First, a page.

Go Down

Topic: Solar powered plant watering machine (Read 485 times) previous topic - next topic

tryptamine

Nov 03, 2019, 06:11 pm Last Edit: Nov 03, 2019, 10:54 pm by ballscrewbob
Hey guys.
I am hugely interested in electronics, but have no experience except a physics bachelor.
Please correct me or help me to understand stuff, i would be grateful.

I am building Solar powered plant watering machine for my mothers birthday but i need help.

The layout:



Explanation:

Everything is powered by a small solar panel, so power saving is an important point.
When light is shining, the Panel is charging a 9900mAh LiIon Battery with about 50mA.
A modified arduino nano is powered by the battery. It wakes up every 8s, in sleep it consumes 2mA.
Every few minutes, the Arduino checks the Soil moisture. If it is too dry, it will power a small pump for some time Interval.
The soil sensors amplifier consumes much power, so it must be disabled.

Unclaritys

First, the solar panel was directly connected to the battery. When light intensity is too low, the panel discharges the battery. I first tried to prevent this using a MOSFETcontrolled by the Arduino to detach the panel from the battery and measure the voltage, but failed. I don't know why anymore, was months ago and i never fully understood.

Back then i thought my problem can be solved by an optocoupler, to have two separate circuits. (6N139M)
I now continued my project and realized that even when nothing is connected to the Diode side, electricity can still charge the battery, but it will not be discharged, so i left it unconnected. (Probably i could just substitute the coupler at its current use with a Diode?)


From what i tried the soil sensor can not be powered by an optocoupler.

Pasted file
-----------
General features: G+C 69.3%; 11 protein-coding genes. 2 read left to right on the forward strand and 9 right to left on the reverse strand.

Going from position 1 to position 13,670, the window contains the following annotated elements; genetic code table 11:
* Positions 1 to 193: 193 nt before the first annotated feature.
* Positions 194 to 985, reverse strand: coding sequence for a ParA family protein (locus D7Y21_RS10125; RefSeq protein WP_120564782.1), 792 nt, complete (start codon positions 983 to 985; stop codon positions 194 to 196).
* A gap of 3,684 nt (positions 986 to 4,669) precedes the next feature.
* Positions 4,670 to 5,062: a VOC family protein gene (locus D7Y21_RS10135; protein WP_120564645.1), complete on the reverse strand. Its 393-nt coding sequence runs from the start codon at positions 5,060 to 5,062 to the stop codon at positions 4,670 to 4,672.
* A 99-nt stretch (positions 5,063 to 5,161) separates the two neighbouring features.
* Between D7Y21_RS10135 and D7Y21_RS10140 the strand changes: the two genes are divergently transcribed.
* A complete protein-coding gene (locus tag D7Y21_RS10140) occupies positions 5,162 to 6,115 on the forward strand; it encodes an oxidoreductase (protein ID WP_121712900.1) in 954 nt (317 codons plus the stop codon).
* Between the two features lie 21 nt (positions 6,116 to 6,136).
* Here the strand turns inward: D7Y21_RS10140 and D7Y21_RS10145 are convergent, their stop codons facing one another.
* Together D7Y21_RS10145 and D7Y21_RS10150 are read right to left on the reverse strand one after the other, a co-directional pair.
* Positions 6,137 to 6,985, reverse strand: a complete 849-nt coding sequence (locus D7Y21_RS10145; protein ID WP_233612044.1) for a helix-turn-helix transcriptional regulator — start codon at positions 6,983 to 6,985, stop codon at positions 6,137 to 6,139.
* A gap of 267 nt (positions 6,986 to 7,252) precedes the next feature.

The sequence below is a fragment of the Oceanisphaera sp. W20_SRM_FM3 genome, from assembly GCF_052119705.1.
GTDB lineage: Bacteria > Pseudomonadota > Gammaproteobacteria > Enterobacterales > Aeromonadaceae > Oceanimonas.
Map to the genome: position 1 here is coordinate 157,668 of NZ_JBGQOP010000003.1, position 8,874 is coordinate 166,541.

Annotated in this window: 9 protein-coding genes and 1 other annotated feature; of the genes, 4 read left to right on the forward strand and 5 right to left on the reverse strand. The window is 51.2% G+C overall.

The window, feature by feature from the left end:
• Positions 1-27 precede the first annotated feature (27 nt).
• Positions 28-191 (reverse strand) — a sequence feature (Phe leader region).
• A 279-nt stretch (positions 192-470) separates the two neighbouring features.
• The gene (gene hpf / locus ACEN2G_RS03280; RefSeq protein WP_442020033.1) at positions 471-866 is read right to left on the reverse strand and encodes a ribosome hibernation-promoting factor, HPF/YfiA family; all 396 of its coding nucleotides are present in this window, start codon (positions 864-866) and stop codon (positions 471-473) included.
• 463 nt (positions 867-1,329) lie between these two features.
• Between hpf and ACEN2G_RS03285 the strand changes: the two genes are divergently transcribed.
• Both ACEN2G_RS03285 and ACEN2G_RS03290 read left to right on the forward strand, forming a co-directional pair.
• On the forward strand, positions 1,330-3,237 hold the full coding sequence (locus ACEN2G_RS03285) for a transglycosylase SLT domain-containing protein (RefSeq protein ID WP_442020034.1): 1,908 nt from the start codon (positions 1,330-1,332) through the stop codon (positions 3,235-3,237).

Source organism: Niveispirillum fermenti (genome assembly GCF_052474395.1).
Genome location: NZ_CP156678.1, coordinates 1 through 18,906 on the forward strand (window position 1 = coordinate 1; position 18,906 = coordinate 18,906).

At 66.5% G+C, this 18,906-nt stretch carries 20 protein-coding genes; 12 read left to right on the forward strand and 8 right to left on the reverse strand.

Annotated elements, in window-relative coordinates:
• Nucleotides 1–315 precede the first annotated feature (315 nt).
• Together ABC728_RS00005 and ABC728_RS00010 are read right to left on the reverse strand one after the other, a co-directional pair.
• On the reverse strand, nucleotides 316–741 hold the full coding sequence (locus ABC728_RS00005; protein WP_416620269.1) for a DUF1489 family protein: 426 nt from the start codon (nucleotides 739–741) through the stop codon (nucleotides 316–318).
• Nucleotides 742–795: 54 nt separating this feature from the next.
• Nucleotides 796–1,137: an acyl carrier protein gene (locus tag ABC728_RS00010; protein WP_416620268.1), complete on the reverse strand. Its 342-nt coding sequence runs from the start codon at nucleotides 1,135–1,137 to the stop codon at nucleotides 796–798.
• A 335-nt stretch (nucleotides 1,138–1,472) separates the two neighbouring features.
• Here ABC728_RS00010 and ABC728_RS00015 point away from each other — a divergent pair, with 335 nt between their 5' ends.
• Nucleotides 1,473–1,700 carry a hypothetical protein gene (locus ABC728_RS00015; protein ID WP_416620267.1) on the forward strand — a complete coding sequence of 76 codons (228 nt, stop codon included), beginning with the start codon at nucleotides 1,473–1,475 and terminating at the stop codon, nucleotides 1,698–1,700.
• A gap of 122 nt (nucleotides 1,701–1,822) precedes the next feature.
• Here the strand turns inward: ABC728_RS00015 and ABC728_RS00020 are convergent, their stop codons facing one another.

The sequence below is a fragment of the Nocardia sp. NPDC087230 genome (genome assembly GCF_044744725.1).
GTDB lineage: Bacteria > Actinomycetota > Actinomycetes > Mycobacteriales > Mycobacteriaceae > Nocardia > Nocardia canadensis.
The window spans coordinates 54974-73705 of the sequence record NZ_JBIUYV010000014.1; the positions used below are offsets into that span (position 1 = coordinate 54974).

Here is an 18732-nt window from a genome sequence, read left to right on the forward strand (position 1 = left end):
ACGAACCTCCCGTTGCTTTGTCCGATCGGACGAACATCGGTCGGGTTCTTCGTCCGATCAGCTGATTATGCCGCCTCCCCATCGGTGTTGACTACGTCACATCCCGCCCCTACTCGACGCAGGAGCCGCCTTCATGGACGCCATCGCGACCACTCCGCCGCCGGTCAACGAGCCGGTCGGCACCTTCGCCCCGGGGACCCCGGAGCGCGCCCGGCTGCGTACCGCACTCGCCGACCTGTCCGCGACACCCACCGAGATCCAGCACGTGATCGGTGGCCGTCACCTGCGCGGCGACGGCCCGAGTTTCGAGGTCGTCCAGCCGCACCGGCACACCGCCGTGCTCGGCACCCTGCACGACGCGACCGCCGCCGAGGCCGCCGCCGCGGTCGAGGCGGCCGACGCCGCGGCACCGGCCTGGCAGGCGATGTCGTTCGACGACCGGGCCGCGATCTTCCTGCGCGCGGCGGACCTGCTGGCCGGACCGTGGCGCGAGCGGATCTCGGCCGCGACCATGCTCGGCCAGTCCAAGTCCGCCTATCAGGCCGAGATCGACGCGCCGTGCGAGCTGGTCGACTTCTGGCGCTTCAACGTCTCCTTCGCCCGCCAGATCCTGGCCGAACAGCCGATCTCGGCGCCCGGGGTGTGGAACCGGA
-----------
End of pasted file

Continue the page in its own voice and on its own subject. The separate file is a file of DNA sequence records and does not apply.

When i put current on pins 2 and 3 of the coupler, what happens is that Pin 6 (V0) connects to Pin 5 (GND).
Like this i can connect and disconnect ground from the soil sensor, but this does not help because power flows from + to S to A0 and powers the sensor even if GND is disconnected.
So + has to be disconnected, i did this by a relay.
I do not like this at all, because the relay is 1) audible and 2) consumes 40mA. Is there any other option? (i know that the 2nd Optocoupler is unnecesary, it will be replaced by a N-mosfet or Bipolar transistor)


Also i think i still need an option to protect the battery from overcharging. Either some resistor will generate heat or the solar panels disconnect.
To measure the battery voltage i'd have to disconnect the panels, connect the battery to an analogue pin, measure, reverse it.
I am not sure if this would work.
Maybe by another relais, but this would also falsify the measurement because of its power draw.
Isn't there an electronic compound like a relais without that power draw?

Or maybe there is just a much smarter option.


groundFungus

#1
Nov 03, 2019, 06:39 pm Last Edit: Nov 03, 2019, 10:54 pm by ballscrewbob
Quote
When light intensity is too low, the panel discharges the battery.
A blocking diode in series with the positive lead of the solar panel to the battery will prevent the discharge.  A Shottky diode has a lower forward voltage than a silicon diode.  See here.
You will save everyone's time if you read and follow the forum guidelines.  :)          
https://forum.arduino.cc/index.php/topic,148850.0.html
and
https://forum.arduino.cc/index.php?topic=97455.0

wvmarle

First, the solar panel was directly connected to the battery. When light intensity is too low, the panel discharges the battery. I first tried to prevent this using a MOSFETcontrolled by the Arduino to detach the panel from the battery and measure the voltage, but failed. I don't know why anymore, was months ago and i never fully understood.
You discharge through the body diode of the MOSFET - it basically switches current in only one direction, in the opposite direction current can flow through the body diode. So that's how your battery continued to discharge. You see this diode also in the MOSFET symbol.

That's why you need a regular diode between the solar panel and the battery. Indeed a Schottky type is better for less voltage drop (and power loss).

Quote
Also i think i still need an option to protect the battery from overcharging. Either some resistor will generate heat or the solar panels disconnect.
Look for solar charge controller circuits. They are available off the shelf, though usually designed for much larger setups. You can also look for batteries with built-in overcharge and overdischarge circuits. That may be good enough for your small setup.
Quality of answers is related to the quality of questions. Good questions will get good answers. Useless answers are a sign of a poor question.

Idahowalker

Receiving partial information does not help me help you and wastes my time.

Go Up